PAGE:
A level of detail system was also added in Counter-Strike: Condition Zero. There were about five different levels of detail for regular models and three levels of detail for special effects. The detail level of models would change dynamically depending on the performance of the machine, thus ensuring compatibility with older machines.
Another new addition was a material system. It made material specific gibs possible meaning that shooting a wooden board would result in wood gibs and sound effects. In order to utilize the system to its full potential, several different types of the same material were modeled into the game, including three different types of glass.
Mapping, modding and editing tools
New features for mapping included the possibility of placing world models into the void area, creating an illusion of a bigger playable area. This could also be used to make the sky seem like more than just a background image. Another new mapping entity was a particle emitter that could be used to make effects like smoke coming out of chimneys. The location indicator that had been added to the interface was implemented by introducing location entities that were present in the map file.
Custom weapon models would not have been allowed in the game. This decision was made in an effort to thwart cheating where people would replace the models with "spiked models" making it considerably easier to detect other players. Curiously, custom player models would still be allowed.
A new SDK was planned to be released coinciding with the release of Counter-Strike: Condition Zero. This was going to enable the community to create custom single-player content for the game. The SDK would include an updated version of Worldcraft (or possibly Gearcraft, the Gearbox custom version of Worldcraft) and various other tools that Gearbox Software had developed during the design of Condition Zero. These other tools included updated versions of the map compiling tools by Zoner, which provided better quality lightning and texturing. In addition, the new and improved player models would be included with the SDK to facilitate using them as base for other mods.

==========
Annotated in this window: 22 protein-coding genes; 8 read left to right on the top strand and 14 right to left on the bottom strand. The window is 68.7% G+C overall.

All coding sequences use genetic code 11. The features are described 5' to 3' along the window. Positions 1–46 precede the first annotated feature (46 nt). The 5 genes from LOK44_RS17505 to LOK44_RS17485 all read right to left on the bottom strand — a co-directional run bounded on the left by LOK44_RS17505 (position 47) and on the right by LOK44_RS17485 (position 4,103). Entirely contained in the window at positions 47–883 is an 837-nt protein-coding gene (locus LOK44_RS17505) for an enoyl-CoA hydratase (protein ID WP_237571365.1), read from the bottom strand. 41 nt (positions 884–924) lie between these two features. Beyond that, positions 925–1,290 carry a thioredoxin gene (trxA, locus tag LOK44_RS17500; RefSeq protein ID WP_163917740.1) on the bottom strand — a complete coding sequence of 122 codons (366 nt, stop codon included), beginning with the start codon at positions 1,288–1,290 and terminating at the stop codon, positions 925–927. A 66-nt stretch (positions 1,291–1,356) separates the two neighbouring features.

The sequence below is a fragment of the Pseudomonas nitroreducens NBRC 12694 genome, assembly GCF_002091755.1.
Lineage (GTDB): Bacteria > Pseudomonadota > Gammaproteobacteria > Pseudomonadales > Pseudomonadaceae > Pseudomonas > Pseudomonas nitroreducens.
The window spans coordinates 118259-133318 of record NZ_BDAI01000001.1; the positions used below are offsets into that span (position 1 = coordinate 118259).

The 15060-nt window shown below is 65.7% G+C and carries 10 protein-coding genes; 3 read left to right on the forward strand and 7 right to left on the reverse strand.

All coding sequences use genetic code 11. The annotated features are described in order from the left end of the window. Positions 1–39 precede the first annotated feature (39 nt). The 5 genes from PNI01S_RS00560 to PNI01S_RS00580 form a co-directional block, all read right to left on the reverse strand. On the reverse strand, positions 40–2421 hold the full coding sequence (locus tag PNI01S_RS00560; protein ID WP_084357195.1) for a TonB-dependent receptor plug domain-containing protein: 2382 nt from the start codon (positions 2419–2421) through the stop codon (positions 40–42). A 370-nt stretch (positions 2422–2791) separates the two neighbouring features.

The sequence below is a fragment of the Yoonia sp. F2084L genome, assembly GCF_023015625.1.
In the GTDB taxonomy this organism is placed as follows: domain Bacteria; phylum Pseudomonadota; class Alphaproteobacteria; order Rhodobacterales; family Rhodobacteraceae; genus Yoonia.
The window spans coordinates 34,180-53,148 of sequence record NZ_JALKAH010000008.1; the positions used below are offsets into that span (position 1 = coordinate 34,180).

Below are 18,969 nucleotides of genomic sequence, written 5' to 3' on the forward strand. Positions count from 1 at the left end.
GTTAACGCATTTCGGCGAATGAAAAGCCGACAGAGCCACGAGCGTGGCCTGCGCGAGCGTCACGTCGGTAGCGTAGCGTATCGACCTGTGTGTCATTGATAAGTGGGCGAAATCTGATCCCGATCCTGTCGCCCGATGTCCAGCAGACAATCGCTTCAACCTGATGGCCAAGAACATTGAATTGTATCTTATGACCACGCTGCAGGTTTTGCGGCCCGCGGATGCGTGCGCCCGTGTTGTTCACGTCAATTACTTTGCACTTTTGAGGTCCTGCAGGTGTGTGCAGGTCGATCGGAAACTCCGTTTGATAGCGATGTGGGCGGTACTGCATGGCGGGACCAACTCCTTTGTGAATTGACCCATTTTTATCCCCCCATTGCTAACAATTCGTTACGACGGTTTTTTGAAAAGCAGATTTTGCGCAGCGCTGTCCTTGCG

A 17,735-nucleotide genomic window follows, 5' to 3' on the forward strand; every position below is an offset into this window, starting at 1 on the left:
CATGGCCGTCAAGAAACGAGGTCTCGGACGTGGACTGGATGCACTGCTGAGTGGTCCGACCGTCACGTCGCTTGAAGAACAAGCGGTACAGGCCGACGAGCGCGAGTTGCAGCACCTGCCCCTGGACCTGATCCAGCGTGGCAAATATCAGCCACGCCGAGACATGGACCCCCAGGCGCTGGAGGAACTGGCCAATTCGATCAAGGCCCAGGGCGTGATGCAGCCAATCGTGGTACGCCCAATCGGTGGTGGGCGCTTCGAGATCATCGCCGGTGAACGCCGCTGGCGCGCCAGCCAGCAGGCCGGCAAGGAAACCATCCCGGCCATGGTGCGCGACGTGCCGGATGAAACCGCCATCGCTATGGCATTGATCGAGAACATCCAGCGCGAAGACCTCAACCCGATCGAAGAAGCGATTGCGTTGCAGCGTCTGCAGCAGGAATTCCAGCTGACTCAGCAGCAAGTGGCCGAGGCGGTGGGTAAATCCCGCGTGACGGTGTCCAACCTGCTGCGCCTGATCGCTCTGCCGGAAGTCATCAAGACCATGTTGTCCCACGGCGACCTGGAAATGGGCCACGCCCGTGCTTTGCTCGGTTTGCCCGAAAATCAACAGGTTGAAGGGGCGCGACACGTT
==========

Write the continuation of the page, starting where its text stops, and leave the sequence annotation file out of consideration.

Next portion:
Content delivery and anti-cheat
The game was to be released both at retail and through the Steam client by Valve Software. Besides allowing quick content updates, a major reason for its usage was the anti-cheat technology provided by it. The original functioning principle of the anti-cheating technology was the verification of game files prior to launch and the ability to push quick updates in an effort to keep ahead of cheaters.
Despite essentially getting canned when Ritual Entertainment took over development on the title, many of the ideas would end up being used in future development of Counter-Strike, Counter-Strike: Condition Zero and Counter-Strike (Xbox):
- The concept for the first iteration of the single-player design by Gearbox was used as the base for the Tour of Duty single-player mode by Turtle Rock Studios, while the second iteration was used as the base for Deleted Scenes by Ritual Entertainment.
- Some of the multiplayer maps made their way into the final release of Counter-Strike: Condition Zero. Other maps were used as starting geometry for the single-player missions produced by Ritual Entertainment.
- The Tactical Shield, Galil AR and FAMAS made their way into regular Counter-Strike and Counter-Strike: Condition Zero. In addition, the Machete, M72 LAW, Suicide Belt and the M60 made their way into Ritual's single-player experience.
- Both Spetsnaz and Midwest Militia were included in the final version of Condition Zero.
- A location indicator was inherited to the design of the game by Ritual Entertainment, though it functioned in a quite different way.
- While the bots by Klinge were scrapped, the idea lived on in both Ritual's and Turtle Rock's designs.
- The weather system was eventually implemented into regular Counter-Strike and Counter-Strike: Condition Zero.
- Support for alpha blended textures was also eventually implemented into regular Counter-Strike and Counter-Strike: Condition Zero.
- The material system was inherited into Ritual's version of Condition Zero.
- ↑ 1.0 1.1 Games Domain - Counter-Strike: Condition Zero - Pipeline Preview. Archived from the original on 2001-12-04.
- ↑ 2.00 2.01 2.02 2.03 2.04 2.05 2.06 2.07 2.08 2.09 2.10 Action Vault - Counter-Strike: Condition Zero Interview. Archived from the original on 2002-08-02.
- ↑ GameSpot - E3 2001: Half-Life: Blue Shift goes gold
- ↑ 4.00 4.01 4.02 4.03 4.04 4.05 4.06 4.07 4.08 4.09 4.10 4.11 PC Zone - Issue 109 (2001-12) Dennis Publishing Ltd.
- ↑ MGON - Randy Pitchford Interview. Archived from the original on 2001-12-14.
- ↑ 6.0 6.1 6.2 6.3 Gamehelper.com - Condition Zero Int.. Archived from the original on 2003-01-18.
- ↑ 7.0 7.1 7.2 7.3 7.4 7.5 7.6 7.7 7.8 Counter-Strike: Condition Zero Information Vault - Josh Jeffcoat Interview
- ↑ 8.00 8.01 8.02 8.03 8.04 8.05 8.06 8.07 8.08 8.09 8.10 8.11 8.12 8.13 8.14 8.15 8.16 GameSpy.com - Preview: Counter-Strike: Condition Zero (PC). Archived from the original on 2001-12-04.
- ↑ 10.0 10.1 10.2 10.3 CS-Nation - barney (aka n@rby) interview. Archived from the original on 2002-12-18.